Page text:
Musical Copyright in the US

In 2016 a Los Angeles Court handed down a decision that the rock n’ roll band Led Zeppelin did not breach copyright in their 1971 song ‘Stairway to Heaven’. The song, being arguably their most famous and iconic song, was alleged to have copied the famous flat-picked arpeggio chord progression from a lesser known song – ‘Spirit’ by Taurus. Led Zeppelin argued that the chord progression was so common, that it had been used for hundreds of years, and it was a matter of coincidence that they sounded similar. The jury agreed and the legacy of the song remained.

Musical Copyright in Australia

This case brings to mind another case involving an iconic Australian song, a mainstay of the local pub sing-along, ‘Down Under’ by Men at Work.

In February 2010, the Federal Court of Australia found that the song impeded on the copyright of another iconic Australian song ‘Kookaburra’. Throughout ‘Down Under’ a flute riff is played, which contained the same harmony and notes as ‘Kookaburra’. Men at Work claimed that it was a coincidence, and they did not have the intention of copying the melody. The Court disagreed and found that the melody of ‘Kookaburra’ and the flute riff played during ‘Down Under’ were substantially similar.

How Do You Establish Copyright?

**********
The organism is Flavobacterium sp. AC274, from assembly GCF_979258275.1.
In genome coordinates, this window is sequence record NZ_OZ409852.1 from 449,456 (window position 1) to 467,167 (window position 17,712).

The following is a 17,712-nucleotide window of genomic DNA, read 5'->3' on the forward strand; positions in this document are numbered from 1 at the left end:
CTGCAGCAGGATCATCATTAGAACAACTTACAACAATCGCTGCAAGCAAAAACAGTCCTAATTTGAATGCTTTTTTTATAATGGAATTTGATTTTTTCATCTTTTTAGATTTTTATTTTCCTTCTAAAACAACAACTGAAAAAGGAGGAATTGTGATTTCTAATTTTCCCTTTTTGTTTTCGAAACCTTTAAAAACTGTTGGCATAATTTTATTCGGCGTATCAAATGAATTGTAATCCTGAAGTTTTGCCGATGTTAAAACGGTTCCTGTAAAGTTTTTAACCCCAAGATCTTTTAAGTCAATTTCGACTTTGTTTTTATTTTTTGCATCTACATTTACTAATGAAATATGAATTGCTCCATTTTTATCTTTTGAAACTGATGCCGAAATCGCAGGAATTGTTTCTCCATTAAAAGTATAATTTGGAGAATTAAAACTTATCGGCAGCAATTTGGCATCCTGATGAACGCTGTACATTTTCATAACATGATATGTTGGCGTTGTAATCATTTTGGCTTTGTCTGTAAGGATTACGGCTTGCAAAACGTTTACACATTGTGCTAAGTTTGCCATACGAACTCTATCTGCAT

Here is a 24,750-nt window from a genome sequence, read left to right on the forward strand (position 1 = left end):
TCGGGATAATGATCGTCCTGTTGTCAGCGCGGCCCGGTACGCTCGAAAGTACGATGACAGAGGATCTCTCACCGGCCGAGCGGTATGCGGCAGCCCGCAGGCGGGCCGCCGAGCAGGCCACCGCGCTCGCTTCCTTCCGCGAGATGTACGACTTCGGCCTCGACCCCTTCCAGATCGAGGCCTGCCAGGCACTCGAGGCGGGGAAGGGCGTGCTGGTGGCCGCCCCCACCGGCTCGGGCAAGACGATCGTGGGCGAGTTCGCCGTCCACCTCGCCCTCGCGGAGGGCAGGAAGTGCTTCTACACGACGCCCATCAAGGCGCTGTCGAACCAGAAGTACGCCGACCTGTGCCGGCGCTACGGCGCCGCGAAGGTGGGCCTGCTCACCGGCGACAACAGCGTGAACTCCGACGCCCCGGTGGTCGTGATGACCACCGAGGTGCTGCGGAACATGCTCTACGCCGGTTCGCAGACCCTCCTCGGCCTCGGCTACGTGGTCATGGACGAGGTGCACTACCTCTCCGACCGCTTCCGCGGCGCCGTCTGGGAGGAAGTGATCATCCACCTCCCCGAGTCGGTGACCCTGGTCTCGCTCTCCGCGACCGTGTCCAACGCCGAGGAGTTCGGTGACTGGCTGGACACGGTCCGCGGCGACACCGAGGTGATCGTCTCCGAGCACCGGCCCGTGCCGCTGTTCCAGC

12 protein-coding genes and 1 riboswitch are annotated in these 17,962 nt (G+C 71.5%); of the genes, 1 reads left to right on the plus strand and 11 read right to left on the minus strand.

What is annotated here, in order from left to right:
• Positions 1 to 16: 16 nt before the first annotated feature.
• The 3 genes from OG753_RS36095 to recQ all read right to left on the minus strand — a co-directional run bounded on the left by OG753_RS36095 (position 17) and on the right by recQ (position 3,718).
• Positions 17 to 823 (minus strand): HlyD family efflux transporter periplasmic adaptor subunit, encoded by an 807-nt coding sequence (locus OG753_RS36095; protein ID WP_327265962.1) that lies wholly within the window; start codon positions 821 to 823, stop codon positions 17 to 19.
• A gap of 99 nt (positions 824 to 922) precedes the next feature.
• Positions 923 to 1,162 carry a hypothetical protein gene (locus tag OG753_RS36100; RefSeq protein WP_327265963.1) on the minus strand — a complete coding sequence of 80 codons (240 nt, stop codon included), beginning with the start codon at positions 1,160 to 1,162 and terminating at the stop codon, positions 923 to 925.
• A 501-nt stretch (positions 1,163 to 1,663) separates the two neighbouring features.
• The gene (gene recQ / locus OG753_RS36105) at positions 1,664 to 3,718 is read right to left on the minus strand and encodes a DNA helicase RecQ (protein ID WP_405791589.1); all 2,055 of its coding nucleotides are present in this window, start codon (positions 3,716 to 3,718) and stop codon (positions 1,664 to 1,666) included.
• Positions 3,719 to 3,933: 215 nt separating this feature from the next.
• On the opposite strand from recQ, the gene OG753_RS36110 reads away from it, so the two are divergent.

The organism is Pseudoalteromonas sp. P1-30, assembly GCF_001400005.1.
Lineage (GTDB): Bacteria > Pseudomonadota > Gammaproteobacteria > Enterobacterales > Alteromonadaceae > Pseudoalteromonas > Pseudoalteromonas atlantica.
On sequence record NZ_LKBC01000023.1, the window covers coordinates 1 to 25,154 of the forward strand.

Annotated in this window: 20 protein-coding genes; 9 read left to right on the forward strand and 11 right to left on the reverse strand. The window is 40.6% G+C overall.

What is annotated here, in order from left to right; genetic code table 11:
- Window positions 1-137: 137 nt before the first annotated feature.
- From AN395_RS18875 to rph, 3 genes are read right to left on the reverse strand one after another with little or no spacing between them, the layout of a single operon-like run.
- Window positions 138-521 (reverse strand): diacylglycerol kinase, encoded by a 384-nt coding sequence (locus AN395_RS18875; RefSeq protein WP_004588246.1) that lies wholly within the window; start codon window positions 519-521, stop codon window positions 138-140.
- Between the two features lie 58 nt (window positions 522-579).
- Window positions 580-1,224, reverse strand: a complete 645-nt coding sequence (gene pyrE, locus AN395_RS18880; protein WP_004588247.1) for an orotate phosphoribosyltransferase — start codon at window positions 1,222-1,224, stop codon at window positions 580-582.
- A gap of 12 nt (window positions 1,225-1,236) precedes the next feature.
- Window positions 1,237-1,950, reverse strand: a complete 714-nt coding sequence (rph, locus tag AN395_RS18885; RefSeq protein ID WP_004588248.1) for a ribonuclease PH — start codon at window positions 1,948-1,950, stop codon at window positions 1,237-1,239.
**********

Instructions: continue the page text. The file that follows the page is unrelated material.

The test for establishing copyright involves two stages:

  1. Is there a substantial resemblance between the infringing work and the copyrighted work?
  2. Is there a causal connection between the two works?

If these two steps have been satisfied, question then turns to the value of what is taken, rather than the amount. To determine this the court will consider the facts around the alleged infringement.

Get Legal Advice

The circumstances particular to a case is something that would be best discussed with a solicitor, as they will be able to gauge the likelihood of your claim succeeding.

If you suspect that a work you have created has been infringed upon, then it is important to contact a solicitor that knows about copyright law and understands the balance between concept of artistic freedom, and on protecting the rights of an artist. To speak with one of our friendly solicitors please get in touch with us on 9963 9800 or via our contact page.